(urth) completed version - Donaldson, Moorcock etc

Craig Brewer cnbrewer at yahoo.com
Tue Aug 9 18:38:15 PDT 2011

And Moorcock's also said on many occasions that the Elric stories were exercises in a kind of pastiche of reversals. Recognizing elements that are lifted from other works and then used in certain generically deliberate and/or artificial ways isn't so much recognizing plaigiarisim as intention.

The fact that they've become his most famous books is something of a disappointment to him in some of his interviews, too (despite the fact that he keeps writing them...we all gotta eat, I guess). And they do read better when you think of them as quickly written thought experiments rather than "epic fantasy." In the end, he's kind of, "Hey, what if Conan was smart, over-cultured, and weak but had the same adventures?" At a certain point, the premise plays itself out, but I still enjoy the premise for what it was.

And I'm with the others that his literary merit is MUCH better judged according to the Cornelius books. The End of Time series is my personal favorite.

On Aug 9, 2011, at 11:55 AM, Sergei SOLOVIEV <soloviev at irit.fr> wrote:

> Gerry Quinn wrote:
>> ----- Original Message -----
>>> - Master torturer in Elric story - hybrid of torture device
>>> from "In the penal colony" by Kafka:
>>>> an elaborate torture and
>>> execution device that carves the sentence of the condemned prisoner on his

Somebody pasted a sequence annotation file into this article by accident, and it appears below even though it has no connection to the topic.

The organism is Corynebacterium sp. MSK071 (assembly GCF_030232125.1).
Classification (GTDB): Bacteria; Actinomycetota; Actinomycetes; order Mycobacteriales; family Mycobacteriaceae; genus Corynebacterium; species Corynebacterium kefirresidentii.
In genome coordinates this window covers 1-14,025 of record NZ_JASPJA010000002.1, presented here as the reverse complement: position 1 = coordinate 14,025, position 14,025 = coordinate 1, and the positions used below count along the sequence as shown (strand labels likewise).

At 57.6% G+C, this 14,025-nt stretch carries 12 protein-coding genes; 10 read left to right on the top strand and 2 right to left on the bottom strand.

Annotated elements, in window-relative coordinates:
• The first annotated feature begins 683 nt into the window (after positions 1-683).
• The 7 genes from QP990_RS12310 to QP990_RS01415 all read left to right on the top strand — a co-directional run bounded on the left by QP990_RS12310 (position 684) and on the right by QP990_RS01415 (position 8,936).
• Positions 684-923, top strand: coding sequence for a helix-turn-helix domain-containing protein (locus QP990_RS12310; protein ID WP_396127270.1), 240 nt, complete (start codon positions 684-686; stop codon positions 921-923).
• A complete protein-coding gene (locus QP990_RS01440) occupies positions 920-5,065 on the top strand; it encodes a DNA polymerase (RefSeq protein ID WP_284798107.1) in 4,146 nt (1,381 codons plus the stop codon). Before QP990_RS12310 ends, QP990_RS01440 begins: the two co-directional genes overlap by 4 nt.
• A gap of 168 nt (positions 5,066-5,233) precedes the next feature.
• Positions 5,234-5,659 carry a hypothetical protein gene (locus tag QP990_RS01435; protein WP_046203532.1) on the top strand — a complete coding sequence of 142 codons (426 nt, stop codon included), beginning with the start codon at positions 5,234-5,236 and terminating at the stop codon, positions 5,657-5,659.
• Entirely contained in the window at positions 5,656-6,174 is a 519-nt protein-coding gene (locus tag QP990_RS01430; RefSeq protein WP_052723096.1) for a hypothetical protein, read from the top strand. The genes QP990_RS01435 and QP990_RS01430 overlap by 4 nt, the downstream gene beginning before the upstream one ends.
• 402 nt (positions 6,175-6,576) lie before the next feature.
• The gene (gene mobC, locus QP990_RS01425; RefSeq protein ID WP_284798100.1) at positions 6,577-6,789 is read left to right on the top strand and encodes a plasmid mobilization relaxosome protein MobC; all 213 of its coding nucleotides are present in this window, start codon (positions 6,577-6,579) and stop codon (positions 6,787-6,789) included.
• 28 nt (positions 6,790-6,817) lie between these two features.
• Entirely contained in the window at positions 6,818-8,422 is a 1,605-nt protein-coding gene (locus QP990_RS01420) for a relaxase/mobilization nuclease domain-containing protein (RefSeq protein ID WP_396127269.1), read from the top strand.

>>> skin in a script before letting him die (Wiki)
>> Wolfe also pinched that idea!  It is one of the devices shown by Gurloes to Thecla before her excruciation, though he mentions that it does not work.
>> - Gerry Quinn
> Exactly! And look how Wolfe uses it. In his book it is part of "historical lecture" by Gurloes, so,
> it is a token of immense depth of time. It is woven into the subtle fabrics of references
> to our own time, like the photograph of lunar landing (or maybe its painted copy) cleaned by
> Rudesund, like the Pope's translation of Homer  used in Chrasmologic writings and many
> others. (Notice also that the machine breaks in the end of Kafka's story, and Gurloes says
> it does not work.) The meanings and references play beautifully.
> And if we take Moorcock, the use is quite the opposite. He takes a rich deep story and "flattens"
> it to suit in some very straightforward way his purposes. So his torturer is just a sadist, and he
> borrows the image, using only the idea of extreme cruelty.
> It comes to my mind to compare three torturers: Gurloes (complex man who tries to look
> simple brute) - by Wolfe; Nolieti in the Inversions by Banks who is a real brute but his
> brutishness is described with great skill by Banks, so he has interesting human dimension
> (he tries to use the teeth of his victims as his own prostheses) and the main hero Vosill
> even tries to negotiate with him because she cannot believe that he may be truly so brutish;
> and Dr. Jest of Moorcock borrowed from other contexts and transformed into one-dimensional
> sadist. I think the Wolfe's is the best on literary scale and Moorcock's the worst (no talent,
> no imagination and even no honest references to the sources).
> Another example (I have forgotten to mention it) is that Arioch is borrowed from
> "The Lord of the Flies" by Golding (he comes as a fly to Elric) and
> the whole tradition concerning Beelzebub, and again flattened very much
> (though at least he is not one-dimensional character).
> I still had no time to analyse Donaldson.
> Best
> Sergei Soloviev
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